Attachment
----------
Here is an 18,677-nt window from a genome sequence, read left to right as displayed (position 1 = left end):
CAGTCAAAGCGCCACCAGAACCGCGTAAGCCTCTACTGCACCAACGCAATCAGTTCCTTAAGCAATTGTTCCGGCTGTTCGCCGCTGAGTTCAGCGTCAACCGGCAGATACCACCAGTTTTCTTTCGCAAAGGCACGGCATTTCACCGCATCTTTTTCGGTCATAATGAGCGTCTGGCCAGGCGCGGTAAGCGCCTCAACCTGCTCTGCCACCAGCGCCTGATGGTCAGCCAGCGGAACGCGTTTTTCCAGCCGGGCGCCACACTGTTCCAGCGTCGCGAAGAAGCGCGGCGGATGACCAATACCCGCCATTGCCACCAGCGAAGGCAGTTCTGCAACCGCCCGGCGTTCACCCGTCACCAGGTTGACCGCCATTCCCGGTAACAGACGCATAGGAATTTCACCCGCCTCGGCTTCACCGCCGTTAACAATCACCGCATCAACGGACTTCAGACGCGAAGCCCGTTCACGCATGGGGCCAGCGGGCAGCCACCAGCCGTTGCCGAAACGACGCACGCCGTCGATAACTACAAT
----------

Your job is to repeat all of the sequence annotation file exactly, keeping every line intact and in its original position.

Here is an 18,677-nt window from a genome sequence, read left to right as displayed (position 1 = left end):
CAGTCAAAGCGCCACCAGAACCGCGTAAGCCTCTACTGCACCAACGCAATCAGTTCCTTAAGCAATTGTTCCGGCTGTTCGCCGCTGAGTTCAGCGTCAACCGGCAGATACCACCAGTTTTCTTTCGCAAAGGCACGGCATTTCACCGCATCTTTTTCGGTCATAATGAGCGTCTGGCCAGGCGCGGTAAGCGCCTCAACCTGCTCTGCCACCAGCGCCTGATGGTCAGCCAGCGGAACGCGTTTTTCCAGCCGGGCGCCACACTGTTCCAGCGTCGCGAAGAAGCGCGGCGGATGACCAATACCCGCCATTGCCACCAGCGAAGGCAGTTCTGCAACCGCCCGGCGTTCACCCGTCACCAGGTTGACCGCCATTCCCGGTAACAGACGCATAGGAATTTCACCCGCCTCGGCTTCACCGCCGTTAACAATCACCGCATCAACGGACTTCAGACGCGAAGCCCGTTCACGCATGGGGCCAGCGGGCAGCCACCAGCCGTTGCCGAAACGACGCACGCCGTCGATAACTACAAT